by Greg Walcher, E&E Legal Senior Policy Fellow
As appearing in the Daily Sentinel
A popular website called LifeHack lists 25 things it calls “unnecessary wastes of money.” Wasteful items include dryer sheets, coffee k-cups, sliced cheese, cable TV and buying a snack “every now and then.” One could endlessly debate the wisdom of slicing one’s own cheese or paying a bit more for pre-sliced. K-cups cost more than 5-pound cans of coffee, but not if one drinks only a cup at a time and would waste the rest of the pot.
Any item on that list could spark a marginally interesting debate, but the larger point is: who gets to decide what’s a waste of your money? I’ve been amused for years when activists make assertions about what people “need.” “Nobody needs all these slicing, dicing, cooking gadgets,” or “Nobody needs a semi-automatic weapon,” or “Nobody really needs a fur coat,” or “Who really needs a 5,000-square-foot house?” or my personal favorite, “Nobody needs to drive a giant SUV or dually pickup.” How would some stranger know what I need?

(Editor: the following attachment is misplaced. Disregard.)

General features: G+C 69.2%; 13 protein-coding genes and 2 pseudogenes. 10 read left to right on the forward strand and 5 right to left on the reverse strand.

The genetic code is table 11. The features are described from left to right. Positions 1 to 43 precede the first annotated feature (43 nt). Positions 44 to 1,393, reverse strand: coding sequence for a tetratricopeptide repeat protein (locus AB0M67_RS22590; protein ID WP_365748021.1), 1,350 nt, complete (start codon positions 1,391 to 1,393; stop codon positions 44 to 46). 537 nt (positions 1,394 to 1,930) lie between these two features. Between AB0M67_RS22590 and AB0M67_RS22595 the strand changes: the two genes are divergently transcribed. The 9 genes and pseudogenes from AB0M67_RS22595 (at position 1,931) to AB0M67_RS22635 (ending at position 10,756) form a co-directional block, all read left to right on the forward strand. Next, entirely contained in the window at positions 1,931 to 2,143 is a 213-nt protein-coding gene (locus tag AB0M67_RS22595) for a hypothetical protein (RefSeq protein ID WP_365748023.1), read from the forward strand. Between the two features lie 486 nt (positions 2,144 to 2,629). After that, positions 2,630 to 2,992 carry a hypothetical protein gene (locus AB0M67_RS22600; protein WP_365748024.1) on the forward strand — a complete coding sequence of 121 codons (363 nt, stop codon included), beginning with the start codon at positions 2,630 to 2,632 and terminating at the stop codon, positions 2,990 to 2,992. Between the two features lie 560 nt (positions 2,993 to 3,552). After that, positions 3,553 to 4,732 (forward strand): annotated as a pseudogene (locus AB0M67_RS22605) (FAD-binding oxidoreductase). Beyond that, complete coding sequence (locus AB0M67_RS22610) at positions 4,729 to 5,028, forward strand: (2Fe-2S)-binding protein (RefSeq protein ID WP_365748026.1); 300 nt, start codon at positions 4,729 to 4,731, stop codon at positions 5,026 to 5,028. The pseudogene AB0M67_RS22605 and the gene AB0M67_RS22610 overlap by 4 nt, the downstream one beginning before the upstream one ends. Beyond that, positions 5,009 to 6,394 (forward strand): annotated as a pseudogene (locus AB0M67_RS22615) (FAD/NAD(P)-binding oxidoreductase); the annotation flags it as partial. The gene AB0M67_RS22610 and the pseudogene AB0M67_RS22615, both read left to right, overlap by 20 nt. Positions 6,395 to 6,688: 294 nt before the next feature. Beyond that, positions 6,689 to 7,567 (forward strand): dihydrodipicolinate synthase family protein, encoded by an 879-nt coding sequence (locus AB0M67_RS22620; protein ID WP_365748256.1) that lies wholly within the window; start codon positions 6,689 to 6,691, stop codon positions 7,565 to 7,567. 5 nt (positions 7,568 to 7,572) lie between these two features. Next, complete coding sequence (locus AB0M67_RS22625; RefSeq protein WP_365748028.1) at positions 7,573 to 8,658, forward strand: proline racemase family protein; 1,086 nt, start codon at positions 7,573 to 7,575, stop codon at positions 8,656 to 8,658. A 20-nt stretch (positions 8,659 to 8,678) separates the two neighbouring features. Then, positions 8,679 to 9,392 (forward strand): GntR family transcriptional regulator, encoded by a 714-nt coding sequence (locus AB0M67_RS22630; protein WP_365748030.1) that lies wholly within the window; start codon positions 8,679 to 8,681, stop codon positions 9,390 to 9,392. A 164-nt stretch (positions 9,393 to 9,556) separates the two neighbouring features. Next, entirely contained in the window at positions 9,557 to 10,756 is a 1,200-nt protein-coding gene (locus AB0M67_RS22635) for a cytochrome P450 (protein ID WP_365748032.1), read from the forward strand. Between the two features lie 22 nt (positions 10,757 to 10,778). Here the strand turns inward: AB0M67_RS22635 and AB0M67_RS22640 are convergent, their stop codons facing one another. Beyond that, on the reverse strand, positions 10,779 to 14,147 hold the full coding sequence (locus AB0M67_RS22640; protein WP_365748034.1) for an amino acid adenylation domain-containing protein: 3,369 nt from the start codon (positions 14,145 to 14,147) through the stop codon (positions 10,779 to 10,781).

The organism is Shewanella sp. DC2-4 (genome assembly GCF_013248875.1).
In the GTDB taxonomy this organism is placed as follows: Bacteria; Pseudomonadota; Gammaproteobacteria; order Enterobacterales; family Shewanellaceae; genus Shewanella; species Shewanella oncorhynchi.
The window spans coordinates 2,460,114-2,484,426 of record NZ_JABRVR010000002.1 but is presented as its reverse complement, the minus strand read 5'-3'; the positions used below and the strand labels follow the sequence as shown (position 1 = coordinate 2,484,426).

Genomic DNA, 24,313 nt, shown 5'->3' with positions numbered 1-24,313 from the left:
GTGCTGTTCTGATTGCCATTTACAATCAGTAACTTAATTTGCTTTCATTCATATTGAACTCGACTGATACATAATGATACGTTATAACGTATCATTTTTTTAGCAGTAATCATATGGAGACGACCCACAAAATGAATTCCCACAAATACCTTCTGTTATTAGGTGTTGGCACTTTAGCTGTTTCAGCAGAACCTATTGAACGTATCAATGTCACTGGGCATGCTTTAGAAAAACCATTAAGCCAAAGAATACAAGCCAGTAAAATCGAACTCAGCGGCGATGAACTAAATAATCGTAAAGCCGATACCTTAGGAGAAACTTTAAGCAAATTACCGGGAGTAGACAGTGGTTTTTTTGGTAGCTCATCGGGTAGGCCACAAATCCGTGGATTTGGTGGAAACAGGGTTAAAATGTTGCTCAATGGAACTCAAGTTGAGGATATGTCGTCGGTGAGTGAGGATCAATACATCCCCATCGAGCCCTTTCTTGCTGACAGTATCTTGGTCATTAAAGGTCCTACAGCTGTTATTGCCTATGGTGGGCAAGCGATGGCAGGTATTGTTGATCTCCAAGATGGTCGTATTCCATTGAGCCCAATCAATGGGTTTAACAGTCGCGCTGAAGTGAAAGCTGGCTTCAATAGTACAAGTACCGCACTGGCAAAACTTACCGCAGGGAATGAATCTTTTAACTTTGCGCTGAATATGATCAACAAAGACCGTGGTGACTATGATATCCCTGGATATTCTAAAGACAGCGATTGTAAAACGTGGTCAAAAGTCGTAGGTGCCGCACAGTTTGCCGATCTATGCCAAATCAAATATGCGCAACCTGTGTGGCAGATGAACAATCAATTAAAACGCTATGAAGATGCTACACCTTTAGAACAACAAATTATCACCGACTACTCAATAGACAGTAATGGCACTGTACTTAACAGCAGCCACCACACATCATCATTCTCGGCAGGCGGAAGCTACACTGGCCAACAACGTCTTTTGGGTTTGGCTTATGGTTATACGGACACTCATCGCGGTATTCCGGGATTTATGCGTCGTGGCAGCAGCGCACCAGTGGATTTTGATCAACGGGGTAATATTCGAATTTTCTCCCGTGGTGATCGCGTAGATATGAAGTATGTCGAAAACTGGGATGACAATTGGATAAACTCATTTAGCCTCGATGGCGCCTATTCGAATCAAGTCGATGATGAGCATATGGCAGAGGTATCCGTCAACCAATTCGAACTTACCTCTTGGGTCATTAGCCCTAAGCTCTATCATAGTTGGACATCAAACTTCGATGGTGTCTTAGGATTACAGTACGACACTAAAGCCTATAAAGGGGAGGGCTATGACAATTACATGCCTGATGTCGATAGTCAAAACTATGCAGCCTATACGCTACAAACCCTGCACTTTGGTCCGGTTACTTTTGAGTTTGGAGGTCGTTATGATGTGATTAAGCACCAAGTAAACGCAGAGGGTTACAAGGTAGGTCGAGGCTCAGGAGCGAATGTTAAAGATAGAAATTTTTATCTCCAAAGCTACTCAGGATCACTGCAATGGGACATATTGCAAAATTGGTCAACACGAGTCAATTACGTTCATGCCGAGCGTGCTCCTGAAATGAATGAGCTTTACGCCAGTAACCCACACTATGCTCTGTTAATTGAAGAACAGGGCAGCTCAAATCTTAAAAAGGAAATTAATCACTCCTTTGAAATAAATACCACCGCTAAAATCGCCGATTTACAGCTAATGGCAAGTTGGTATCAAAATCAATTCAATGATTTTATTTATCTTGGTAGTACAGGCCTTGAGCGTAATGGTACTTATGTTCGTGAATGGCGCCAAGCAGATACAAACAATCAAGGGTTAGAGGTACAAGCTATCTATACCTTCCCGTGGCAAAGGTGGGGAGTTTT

Writer Charles Hugh Smith articulated the argument well: “Wasting resources, capital and income on stuff nobody really needs is a monumental disaster on multiple fronts. Rather than establish incentives to conserve and invest wisely, our system glorifies waste and the destruction of income and capital.” He is pictured on his blog with a Gibson Les Paul electric guitar, though he apparently owns a Fender Stratocaster, too. He is not a professional guitar player, so does he need both? Does he need either? Maybe. As Thomas Knapp wrote in the Citizen’s Journal, if the resources, income and capital are his own, who decides his purchases were wasteful?
I think a similar argument can be made about the growing push to eliminate turfgrass. Numerous local governments and water districts across the West are declaring war on what they call “non-functional” grass. Here’s how one local official defined nonfunctional: “Cities, towns and residents around Colorado have planted Kentucky bluegrass and other nonnative grasses around buildings, homes, and urban landscapes for decades. But in some areas the grass is rarely, if ever, used. Instead, it is watered and maintained primarily for aesthetic purposes.” The conventional wisdom is that “aesthetic” is not a function. “Non-functional” turf is planted next to sidewalks, driveways, medians and other public spaces.